Even with the favorable regulatory climate in the U.K., it is unlikely that Westinghouse would commit to the steep costs of completing the reactor safety certification process without a firm order from a utility.

Other risks

In the U.S. both Southern and Scana will have the benefit of using standardized designs and documented lessons learned from experience Westinghouse is gaining building four AP1000s in China.

On the other hand, legal challenges of the license by anti-nuclear groups could interrupt construction adding costly delays to completion.

The U.S. utilities want an early decision from the NRC, but it is a good bet that their legal departments are already preparing for these challenges.

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TerraPower Seeks Wisdom in China

Bill Gates went to Beijing, but he didn't ink a deal, yet 

billgatesTerraPower, the privately-held nuclear reactor development firm  funded by the Gates Foundation, got a lot of ink in the world press last week.  The reason was that Microsoft billionaire and its former CEO Bill Gates (right) held a high profile press conference during a visit to Beijing, China.

However, no deal was inked with the China National Nuclear Corporation (CNNC) nor were any side agreements reached for joint R&D.

The intense press coverage about an intriguing reactor design that just recently emerged from a major makeover in a supercomputer simulation was more about Bill Gates in China than anything else.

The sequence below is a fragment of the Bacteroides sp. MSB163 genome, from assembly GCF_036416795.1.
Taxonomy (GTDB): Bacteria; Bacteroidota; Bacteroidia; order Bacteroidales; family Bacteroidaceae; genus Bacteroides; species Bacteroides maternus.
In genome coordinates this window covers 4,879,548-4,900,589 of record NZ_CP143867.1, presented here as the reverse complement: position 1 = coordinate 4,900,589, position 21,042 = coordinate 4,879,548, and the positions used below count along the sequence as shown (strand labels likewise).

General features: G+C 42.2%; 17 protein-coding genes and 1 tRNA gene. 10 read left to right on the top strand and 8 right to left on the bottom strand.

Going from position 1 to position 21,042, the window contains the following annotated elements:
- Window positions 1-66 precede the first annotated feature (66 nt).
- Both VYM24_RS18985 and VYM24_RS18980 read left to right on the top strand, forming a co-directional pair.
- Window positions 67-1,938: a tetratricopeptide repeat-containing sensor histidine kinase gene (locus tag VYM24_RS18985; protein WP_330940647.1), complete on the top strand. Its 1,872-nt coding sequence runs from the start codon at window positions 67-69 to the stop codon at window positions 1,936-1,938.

The Chinese said it themselves. The China Daily for December 8 wrote that Zhang Laiwu, vice-minister of science and technology said,

"When we cooperate with Gates, what we value so much is not Gates' money, but his social influence, his rallying power, and his innovation ability."

What is the TerraPower reactor?

The question is whether there is a real reactor design that could be built. TerraPower thinks so, but is quick to caution in a statement on its website that the firm is talking to multiple nations including Russia and India about development opportunities.

Last June a delegation of TerraPower executives went to India to explore ideas there. In November 2009 Gates visited Toshiba in Japan to discuss joint R&D efforts.

For a an in-depth look at TerraPower’s prospects, and a review of some of the top level technical challenges, go to ANS Nuclear Cafe where the story is online now.

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Tuesday, December 13, 2011

Areva suspends work on Idaho enrichment plant

The firm slashes investments globally in the wake of the Fukushima disaster last March

Areva CEO Luc Oursel
The Associated Press reports that Areva, the French state-owned nuclear giant, is making massive cuts in its global investment program including the Eagle Rock Enrichment Plant in Idaho.

Curtis Roberts, a spokesman for Areva in the U.S., told this blog in a telephone call early this morning that design work would continue on the plant, "but construction work will not proceed."